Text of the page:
Every PC should come without a system software or even without a basic OS (freedos). Every harddrive should be empty.

Mac's are different thing because Apple manufacturers the computer itself and it is not a PC manufacturer so it can sell how it likes their own personal computer.

If MS would manufacture own PC, without support of OEM's. Then it could do what ever they want for that model but they would still be ruled to not push OEM's away from market.

It would be great if every PC would be without system software. You could more easier way to choose what you install there. Think about how people would go to stores and choose PC or Mac and then if they choose PC. They would go to other shelf and choose first OS for it (Linux. NT. one of the BSD) and then possible edition or distro from it.

Then MS could not pay every possible local store to only support Windows on their PC's. Every store could have own agreements with different parties to offer software systems on their shelfs. Like windows + ubuntu, opensuse, fedora, mandriva, debian and so on.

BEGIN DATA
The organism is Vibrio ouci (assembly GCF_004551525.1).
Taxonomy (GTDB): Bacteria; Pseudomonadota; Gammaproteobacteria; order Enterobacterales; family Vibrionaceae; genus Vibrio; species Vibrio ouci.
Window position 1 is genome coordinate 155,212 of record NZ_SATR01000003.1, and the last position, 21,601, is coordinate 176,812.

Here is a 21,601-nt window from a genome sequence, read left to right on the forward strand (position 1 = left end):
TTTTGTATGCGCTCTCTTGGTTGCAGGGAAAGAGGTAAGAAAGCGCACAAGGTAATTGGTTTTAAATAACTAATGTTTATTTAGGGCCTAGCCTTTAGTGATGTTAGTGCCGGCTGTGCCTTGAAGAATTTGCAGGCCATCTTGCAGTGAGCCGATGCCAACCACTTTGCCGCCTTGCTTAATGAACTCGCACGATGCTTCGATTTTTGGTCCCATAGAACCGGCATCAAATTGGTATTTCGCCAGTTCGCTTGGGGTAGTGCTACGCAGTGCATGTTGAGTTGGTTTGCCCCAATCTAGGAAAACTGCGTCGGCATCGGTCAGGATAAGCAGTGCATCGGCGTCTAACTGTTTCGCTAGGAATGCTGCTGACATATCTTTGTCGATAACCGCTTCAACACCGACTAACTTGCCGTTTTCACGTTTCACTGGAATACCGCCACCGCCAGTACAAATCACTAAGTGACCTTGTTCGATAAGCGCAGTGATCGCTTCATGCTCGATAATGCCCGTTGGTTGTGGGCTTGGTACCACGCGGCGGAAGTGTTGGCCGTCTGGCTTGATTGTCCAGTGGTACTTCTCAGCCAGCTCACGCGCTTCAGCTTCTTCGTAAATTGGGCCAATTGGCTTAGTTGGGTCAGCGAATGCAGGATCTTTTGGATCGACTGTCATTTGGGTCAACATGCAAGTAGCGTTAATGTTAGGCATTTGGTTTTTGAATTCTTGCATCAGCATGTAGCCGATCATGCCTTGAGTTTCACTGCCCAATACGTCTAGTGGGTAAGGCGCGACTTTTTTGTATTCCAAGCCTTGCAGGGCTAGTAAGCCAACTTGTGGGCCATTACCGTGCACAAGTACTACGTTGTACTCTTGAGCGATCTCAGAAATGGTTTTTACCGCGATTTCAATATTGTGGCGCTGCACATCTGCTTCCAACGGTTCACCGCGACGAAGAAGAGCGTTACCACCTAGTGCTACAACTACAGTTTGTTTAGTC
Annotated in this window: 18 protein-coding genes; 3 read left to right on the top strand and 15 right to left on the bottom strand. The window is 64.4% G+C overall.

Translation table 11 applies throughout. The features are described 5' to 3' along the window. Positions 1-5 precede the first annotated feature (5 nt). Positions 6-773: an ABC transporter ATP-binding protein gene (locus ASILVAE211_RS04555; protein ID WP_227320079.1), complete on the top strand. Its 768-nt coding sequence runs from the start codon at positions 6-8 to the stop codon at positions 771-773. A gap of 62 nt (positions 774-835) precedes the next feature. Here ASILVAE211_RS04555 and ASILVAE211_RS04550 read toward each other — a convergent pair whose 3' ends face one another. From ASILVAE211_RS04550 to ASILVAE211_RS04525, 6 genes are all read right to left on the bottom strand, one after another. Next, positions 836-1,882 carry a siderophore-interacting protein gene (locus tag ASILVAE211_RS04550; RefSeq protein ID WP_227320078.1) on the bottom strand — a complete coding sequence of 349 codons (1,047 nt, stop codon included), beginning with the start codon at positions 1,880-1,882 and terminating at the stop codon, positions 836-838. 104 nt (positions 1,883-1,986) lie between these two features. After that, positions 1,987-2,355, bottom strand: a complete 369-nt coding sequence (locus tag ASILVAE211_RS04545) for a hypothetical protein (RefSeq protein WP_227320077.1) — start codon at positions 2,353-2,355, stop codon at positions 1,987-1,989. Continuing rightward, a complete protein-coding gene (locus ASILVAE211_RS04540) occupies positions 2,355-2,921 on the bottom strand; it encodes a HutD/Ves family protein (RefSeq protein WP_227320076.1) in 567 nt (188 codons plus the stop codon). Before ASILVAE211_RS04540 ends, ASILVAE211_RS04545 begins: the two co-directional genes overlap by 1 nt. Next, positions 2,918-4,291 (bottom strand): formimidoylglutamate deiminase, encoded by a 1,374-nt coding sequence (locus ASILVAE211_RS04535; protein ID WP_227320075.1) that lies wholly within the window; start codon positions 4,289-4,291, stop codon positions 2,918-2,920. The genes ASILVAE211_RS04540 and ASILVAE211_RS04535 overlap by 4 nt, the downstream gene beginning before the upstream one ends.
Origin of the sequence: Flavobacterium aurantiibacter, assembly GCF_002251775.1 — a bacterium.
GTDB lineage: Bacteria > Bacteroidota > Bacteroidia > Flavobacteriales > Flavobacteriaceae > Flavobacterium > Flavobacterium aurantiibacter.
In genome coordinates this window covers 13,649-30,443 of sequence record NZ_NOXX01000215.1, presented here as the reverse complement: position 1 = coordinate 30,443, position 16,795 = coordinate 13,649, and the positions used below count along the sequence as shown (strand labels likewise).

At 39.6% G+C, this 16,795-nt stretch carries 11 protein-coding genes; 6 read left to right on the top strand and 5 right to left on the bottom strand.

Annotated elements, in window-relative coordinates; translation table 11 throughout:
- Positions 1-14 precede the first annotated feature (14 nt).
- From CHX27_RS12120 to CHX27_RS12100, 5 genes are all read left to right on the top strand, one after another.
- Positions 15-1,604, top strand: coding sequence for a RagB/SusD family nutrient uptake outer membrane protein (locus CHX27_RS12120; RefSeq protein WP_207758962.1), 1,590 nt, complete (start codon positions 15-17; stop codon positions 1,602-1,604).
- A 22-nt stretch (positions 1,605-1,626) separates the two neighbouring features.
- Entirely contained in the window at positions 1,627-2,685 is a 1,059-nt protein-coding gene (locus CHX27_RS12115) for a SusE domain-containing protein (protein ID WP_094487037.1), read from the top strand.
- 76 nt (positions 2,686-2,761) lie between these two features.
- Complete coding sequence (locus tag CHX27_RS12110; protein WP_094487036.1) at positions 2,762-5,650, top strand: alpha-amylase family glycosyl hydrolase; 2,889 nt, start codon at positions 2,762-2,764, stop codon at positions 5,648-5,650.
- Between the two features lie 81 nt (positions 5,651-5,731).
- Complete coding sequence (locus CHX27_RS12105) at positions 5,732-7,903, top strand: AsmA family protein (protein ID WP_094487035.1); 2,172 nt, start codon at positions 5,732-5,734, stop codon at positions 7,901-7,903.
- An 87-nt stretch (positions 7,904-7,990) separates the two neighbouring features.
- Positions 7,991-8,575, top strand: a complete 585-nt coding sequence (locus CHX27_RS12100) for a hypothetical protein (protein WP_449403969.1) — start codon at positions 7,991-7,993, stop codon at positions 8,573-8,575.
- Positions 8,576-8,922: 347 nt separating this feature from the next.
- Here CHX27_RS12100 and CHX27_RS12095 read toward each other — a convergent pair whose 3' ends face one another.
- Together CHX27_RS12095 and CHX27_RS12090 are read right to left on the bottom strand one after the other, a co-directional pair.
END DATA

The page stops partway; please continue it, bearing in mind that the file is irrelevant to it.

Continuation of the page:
That just would be so awesome!!

@Annma: "The European Union forbids Windows to have Internet Explorer installed and the rare occasion I watched TV yesterday with one of my kid I saw an advert for IE7 being the safer or something...."

That was the plan but MS turned it around for its favor.
The first idea was the IE is not preinstalled in the windows. Well, thats why MS did the function you could 'disable' the IE from the windows. So called "remove the IE". IE is still tied to the NT operating system in the windows 7 and you can not actually remove the IE.
The EU's idea was that every windows sold in retail, is without browser. OEM's could make deals with others to add a browser if wanted. (MS had of course change there to tie IE back!!!).

But EU demanded MS to offer a ballot window for browsers. That MS did but of course it did it with IE. So MS proofed to EU that IE needs to be pre-installed on Windows to get the ballot window for other browsers.